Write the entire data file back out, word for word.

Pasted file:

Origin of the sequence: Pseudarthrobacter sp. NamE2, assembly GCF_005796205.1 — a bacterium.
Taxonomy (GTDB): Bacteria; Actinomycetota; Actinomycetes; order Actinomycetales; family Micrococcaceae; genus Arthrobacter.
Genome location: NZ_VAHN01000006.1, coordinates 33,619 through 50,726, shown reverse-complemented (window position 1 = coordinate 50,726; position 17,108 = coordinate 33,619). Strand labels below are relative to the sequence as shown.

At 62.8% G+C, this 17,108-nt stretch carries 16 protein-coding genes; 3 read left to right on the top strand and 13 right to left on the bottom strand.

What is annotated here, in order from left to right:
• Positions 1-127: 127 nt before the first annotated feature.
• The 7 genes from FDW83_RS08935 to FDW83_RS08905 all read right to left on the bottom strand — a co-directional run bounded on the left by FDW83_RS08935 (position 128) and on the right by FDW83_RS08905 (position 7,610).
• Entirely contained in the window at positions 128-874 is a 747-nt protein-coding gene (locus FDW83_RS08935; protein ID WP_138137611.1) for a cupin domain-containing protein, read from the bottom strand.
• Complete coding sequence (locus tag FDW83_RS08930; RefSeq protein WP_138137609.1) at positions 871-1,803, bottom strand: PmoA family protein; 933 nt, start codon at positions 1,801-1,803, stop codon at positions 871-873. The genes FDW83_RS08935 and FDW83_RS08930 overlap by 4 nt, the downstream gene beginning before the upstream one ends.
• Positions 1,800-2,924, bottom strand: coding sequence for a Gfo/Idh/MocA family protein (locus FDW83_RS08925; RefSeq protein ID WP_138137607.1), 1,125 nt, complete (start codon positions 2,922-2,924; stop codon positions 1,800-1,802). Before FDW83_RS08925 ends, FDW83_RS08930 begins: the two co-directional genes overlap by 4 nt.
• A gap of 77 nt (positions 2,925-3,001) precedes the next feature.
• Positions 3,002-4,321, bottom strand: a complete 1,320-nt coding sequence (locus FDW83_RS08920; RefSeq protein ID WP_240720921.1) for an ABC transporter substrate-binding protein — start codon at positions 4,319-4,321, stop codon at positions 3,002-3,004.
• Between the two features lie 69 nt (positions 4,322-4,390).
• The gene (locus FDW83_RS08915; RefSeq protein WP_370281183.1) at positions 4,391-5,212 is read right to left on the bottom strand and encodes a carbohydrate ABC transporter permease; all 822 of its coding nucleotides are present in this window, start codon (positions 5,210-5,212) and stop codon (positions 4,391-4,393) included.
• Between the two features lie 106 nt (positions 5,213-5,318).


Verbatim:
Origin of the sequence: Pseudarthrobacter sp. NamE2, assembly GCF_005796205.1 — a bacterium.
Taxonomy (GTDB): Bacteria; Actinomycetota; Actinomycetes; order Actinomycetales; family Micrococcaceae; genus Arthrobacter.
Genome location: NZ_VAHN01000006.1, coordinates 33,619 through 50,726, shown reverse-complemented (window position 1 = coordinate 50,726; position 17,108 = coordinate 33,619). Strand labels below are relative to the sequence as shown.

At 62.8% G+C, this 17,108-nt stretch carries 16 protein-coding genes; 3 read left to right on the top strand and 13 right to left on the bottom strand.

What is annotated here, in order from left to right:
• Positions 1-127: 127 nt before the first annotated feature.
• The 7 genes from FDW83_RS08935 to FDW83_RS08905 all read right to left on the bottom strand — a co-directional run bounded on the left by FDW83_RS08935 (position 128) and on the right by FDW83_RS08905 (position 7,610).
• Entirely contained in the window at positions 128-874 is a 747-nt protein-coding gene (locus FDW83_RS08935; protein ID WP_138137611.1) for a cupin domain-containing protein, read from the bottom strand.
• Complete coding sequence (locus tag FDW83_RS08930; RefSeq protein WP_138137609.1) at positions 871-1,803, bottom strand: PmoA family protein; 933 nt, start codon at positions 1,801-1,803, stop codon at positions 871-873. The genes FDW83_RS08935 and FDW83_RS08930 overlap by 4 nt, the downstream gene beginning before the upstream one ends.
• Positions 1,800-2,924, bottom strand: coding sequence for a Gfo/Idh/MocA family protein (locus FDW83_RS08925; RefSeq protein ID WP_138137607.1), 1,125 nt, complete (start codon positions 2,922-2,924; stop codon positions 1,800-1,802). Before FDW83_RS08925 ends, FDW83_RS08930 begins: the two co-directional genes overlap by 4 nt.
• A gap of 77 nt (positions 2,925-3,001) precedes the next feature.
• Positions 3,002-4,321, bottom strand: a complete 1,320-nt coding sequence (locus FDW83_RS08920; RefSeq protein ID WP_240720921.1) for an ABC transporter substrate-binding protein — start codon at positions 4,319-4,321, stop codon at positions 3,002-3,004.
• Between the two features lie 69 nt (positions 4,322-4,390).
• The gene (locus FDW83_RS08915; RefSeq protein WP_370281183.1) at positions 4,391-5,212 is read right to left on the bottom strand and encodes a carbohydrate ABC transporter permease; all 822 of its coding nucleotides are present in this window, start codon (positions 5,210-5,212) and stop codon (positions 4,391-4,393) included.
• Between the two features lie 106 nt (positions 5,213-5,318).